Difficulty: Advanced
Estimated Time: 10 minutes

Portworx is the cloud native storage company that enterprises depend on to reduce the cost and complexity of rapidly deploying containerized applications across multiple clouds and on-prem environments. With Portworx, you can manage any database or stateful service on any infrastructure using any container scheduler. You get a single data management layer for all of your stateful services, no matter where they run.

A popular Kubernetes storage and persistent storage for Docker solution, Portworx is a clustered block storage solution and provides a Cloud-Native layer from which containerized stateful applications programmatically consume block, file and object storage services directly through the scheduler.

In this tutorial, you will learn how to deploy Kafka to Kubernetes using Helm and Portworx:

Step: Deploy Zookeeper and Kafka

As of v0.8 Kafka uses zookeeper for storing variety of configurations as K,V in the ZK data tree and use them across the cluster in a distributed fashion. So our first task will be deploy a 3 node ZK cluster using a StatefulSet and have each node use a Portworx volume to ensure high availability. We will then deploy a Kafka StatefulSet which uses our ZK cluster and also has Portworx volumes, this time with 2 replicas so we can have fast failover of the Kafka nodes.

Step: Perform a failover test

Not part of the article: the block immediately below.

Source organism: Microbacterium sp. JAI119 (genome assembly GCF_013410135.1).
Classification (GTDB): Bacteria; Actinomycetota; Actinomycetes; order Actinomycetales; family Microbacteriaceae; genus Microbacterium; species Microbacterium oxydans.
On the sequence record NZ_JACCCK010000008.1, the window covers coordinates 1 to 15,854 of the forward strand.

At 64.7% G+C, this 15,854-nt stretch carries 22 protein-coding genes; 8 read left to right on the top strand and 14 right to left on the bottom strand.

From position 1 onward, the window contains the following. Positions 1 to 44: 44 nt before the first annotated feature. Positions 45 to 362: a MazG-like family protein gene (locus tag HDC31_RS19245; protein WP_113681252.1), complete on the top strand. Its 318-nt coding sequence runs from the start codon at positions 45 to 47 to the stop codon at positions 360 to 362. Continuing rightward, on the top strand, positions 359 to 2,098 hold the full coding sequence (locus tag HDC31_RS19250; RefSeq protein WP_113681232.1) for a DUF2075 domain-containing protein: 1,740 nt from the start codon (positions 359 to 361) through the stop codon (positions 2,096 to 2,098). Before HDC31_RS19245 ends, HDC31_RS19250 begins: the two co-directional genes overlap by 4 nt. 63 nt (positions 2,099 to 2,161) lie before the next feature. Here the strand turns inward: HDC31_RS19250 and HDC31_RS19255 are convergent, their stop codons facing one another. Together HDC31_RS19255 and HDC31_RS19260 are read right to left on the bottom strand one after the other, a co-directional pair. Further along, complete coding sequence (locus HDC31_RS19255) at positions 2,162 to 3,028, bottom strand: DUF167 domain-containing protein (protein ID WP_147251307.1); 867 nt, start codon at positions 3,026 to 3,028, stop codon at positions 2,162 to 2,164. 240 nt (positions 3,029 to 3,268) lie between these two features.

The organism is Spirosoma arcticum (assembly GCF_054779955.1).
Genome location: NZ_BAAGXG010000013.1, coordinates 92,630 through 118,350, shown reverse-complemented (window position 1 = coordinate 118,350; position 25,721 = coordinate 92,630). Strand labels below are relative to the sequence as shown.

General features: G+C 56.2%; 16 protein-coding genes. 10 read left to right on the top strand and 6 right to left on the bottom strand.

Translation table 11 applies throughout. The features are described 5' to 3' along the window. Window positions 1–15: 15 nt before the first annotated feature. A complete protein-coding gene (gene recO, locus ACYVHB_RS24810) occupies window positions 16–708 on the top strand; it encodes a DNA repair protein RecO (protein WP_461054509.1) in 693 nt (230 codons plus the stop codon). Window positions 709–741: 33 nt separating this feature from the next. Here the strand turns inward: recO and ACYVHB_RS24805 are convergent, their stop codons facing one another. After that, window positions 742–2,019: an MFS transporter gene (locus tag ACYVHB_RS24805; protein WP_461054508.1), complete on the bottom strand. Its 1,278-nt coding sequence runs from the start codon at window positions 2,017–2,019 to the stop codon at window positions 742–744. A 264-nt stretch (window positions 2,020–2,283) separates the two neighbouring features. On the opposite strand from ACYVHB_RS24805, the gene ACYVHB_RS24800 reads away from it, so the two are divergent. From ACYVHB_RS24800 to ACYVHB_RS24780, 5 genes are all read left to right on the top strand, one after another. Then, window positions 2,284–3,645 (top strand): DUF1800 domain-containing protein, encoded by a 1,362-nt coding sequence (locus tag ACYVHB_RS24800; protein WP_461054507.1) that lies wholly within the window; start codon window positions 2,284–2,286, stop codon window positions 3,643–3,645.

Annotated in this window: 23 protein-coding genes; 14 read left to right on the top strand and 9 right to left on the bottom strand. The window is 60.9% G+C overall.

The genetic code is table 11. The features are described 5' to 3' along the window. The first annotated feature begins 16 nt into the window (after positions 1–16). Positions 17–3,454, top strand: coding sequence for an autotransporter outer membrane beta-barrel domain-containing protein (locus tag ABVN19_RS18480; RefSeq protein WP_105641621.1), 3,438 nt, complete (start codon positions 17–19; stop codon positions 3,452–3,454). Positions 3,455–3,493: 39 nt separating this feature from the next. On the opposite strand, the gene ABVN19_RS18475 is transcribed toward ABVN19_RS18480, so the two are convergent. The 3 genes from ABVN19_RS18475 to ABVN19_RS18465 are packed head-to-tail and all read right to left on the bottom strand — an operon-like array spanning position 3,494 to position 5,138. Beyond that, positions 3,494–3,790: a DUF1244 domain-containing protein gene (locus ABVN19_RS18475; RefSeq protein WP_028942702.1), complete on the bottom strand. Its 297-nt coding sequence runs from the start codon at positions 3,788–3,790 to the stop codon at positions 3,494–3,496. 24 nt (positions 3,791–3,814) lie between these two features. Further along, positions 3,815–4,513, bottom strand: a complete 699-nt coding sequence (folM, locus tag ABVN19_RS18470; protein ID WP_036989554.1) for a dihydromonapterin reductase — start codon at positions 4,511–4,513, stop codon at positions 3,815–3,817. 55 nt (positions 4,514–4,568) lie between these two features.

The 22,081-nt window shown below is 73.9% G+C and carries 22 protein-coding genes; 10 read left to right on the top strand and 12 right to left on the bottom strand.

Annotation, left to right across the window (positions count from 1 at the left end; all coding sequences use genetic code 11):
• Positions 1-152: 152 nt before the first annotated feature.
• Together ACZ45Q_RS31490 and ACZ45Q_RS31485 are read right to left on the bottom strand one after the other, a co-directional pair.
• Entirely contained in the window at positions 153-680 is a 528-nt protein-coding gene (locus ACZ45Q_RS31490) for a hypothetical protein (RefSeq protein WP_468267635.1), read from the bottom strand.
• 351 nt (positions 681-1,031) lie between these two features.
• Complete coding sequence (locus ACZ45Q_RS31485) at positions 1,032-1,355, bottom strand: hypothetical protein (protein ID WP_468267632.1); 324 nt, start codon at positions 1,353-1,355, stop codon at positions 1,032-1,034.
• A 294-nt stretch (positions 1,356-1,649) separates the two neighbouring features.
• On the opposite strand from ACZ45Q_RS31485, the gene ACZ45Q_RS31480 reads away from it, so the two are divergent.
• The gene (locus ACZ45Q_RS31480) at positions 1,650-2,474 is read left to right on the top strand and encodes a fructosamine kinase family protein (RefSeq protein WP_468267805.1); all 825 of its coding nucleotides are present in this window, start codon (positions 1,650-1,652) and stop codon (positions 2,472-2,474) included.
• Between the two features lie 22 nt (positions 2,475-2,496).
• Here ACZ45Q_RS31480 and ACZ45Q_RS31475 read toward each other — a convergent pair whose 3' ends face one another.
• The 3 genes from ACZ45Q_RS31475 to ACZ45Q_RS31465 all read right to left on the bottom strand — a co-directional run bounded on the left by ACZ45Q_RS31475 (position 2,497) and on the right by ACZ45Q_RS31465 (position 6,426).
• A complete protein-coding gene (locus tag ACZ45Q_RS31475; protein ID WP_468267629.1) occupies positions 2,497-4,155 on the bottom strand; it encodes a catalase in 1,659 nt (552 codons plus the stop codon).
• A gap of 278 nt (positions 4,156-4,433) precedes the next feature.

In this step we will simulate a node failure to show how Kubernetes can reschedule your Kafka pod to run on another node in your cluster. Portworx is able to ensure that the rescheduled pod connects to it data from anywhere in the cluster but goes a step further by ensuring that the pod will be scheduled on a node which has a local copy of the data so that you get the best level of performance. This advanced orchestration of stateful workloads is handled by the STorage ORchestrator for Kubernetes (STORK).

Step: Expand the volume and Kafka cluster

In this step we will show how Portworx volumes can be dynamically expanded with zero downtime. Portworx are thinly provisioned and the size of the PVC is used as a maximum size. Once you reach this upper limit on the size of your Kafka database you can easily perform this operation to add more capacity to your volume. We will also expand our Kafka cluster from one to three nodes so that we can show how to snapshot entire clusters in the next and final step.

Other things you should know

To learn more about how why running kafka on Portworx is a great idea take a look at the following links:

This scenario assumes you have already covered the following scenarios:

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To learn more about Portworx, below are some useful references.

Deploy Kafka and Zookeeper on Kubernetes using Portworx volumes

Step 1 of 8

Wait for Kubernetes & Portworx to be ready

Let's first wait for Kubernetes and Portworx to be ready.

Step: Wait for Kubernetes to be ready

Click the below section which waits for all Kubernetes nodes to be ready.

watch kubectl get nodes

When all 4 nodes show status Running then hit clear to ctrl-c and clear the screen.

Step: Wait for Portworx to be ready

Watch the Portworx pods and wait for them to be ready on all the nodes. This can take a few minutes since it involves pulling multiple docker images. You will see 'No resources found' until all images are pulled.

watch kubectl get pods -n kube-system -l name=portworx -o wide

When all the pods show STATUS Running and READY 1/1 then hit clear to ctrl-c and clear the screen.

Now that we have the Portworx cluster up, let's proceed to the next step!